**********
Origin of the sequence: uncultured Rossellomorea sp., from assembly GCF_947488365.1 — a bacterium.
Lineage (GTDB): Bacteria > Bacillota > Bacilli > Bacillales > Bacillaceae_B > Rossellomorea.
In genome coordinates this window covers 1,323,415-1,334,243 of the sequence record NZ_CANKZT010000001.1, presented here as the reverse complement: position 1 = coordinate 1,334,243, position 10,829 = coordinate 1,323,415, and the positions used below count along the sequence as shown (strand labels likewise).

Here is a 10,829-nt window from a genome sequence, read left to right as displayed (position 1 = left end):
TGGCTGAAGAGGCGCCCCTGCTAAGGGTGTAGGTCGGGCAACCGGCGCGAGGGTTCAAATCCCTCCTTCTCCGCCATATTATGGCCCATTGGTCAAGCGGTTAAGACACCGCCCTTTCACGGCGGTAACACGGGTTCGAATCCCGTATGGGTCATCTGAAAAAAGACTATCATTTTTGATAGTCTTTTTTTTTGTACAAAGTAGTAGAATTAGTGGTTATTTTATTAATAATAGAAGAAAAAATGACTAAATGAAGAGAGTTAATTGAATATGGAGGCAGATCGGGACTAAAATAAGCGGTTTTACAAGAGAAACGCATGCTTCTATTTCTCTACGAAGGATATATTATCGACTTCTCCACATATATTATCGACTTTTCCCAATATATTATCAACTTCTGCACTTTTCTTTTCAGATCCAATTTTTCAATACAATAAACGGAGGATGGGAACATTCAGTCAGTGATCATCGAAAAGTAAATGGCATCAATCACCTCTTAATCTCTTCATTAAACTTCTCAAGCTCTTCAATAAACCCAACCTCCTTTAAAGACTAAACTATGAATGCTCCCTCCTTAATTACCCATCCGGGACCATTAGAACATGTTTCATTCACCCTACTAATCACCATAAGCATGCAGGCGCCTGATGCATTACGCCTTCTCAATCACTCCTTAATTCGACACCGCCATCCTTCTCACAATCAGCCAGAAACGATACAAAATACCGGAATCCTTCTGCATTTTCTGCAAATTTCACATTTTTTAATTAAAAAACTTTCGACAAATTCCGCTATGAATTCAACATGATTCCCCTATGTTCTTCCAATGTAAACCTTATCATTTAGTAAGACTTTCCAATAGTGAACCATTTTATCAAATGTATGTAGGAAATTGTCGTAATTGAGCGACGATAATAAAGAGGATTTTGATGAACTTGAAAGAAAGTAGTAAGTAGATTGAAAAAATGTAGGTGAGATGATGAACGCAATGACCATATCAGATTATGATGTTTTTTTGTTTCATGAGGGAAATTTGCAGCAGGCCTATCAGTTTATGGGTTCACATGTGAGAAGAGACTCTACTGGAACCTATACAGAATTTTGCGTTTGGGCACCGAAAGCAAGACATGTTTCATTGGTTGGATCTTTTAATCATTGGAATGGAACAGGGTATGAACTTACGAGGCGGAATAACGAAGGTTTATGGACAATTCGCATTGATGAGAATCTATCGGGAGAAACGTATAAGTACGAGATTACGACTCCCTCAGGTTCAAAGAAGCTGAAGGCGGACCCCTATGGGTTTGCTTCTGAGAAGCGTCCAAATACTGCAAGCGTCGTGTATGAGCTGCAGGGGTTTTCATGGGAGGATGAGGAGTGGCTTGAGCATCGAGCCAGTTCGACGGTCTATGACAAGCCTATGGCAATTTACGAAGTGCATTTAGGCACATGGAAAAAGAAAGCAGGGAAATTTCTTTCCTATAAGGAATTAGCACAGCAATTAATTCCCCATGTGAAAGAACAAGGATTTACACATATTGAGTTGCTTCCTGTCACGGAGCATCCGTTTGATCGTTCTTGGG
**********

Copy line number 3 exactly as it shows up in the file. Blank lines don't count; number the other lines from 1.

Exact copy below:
In genome coordinates this window covers 1,323,415-1,334,243 of the sequence record NZ_CANKZT010000001.1, presented here as the reverse complement: position 1 = coordinate 1,334,243, position 10,829 = coordinate 1,323,415, and the positions used below count along the sequence as shown (strand labels likewise).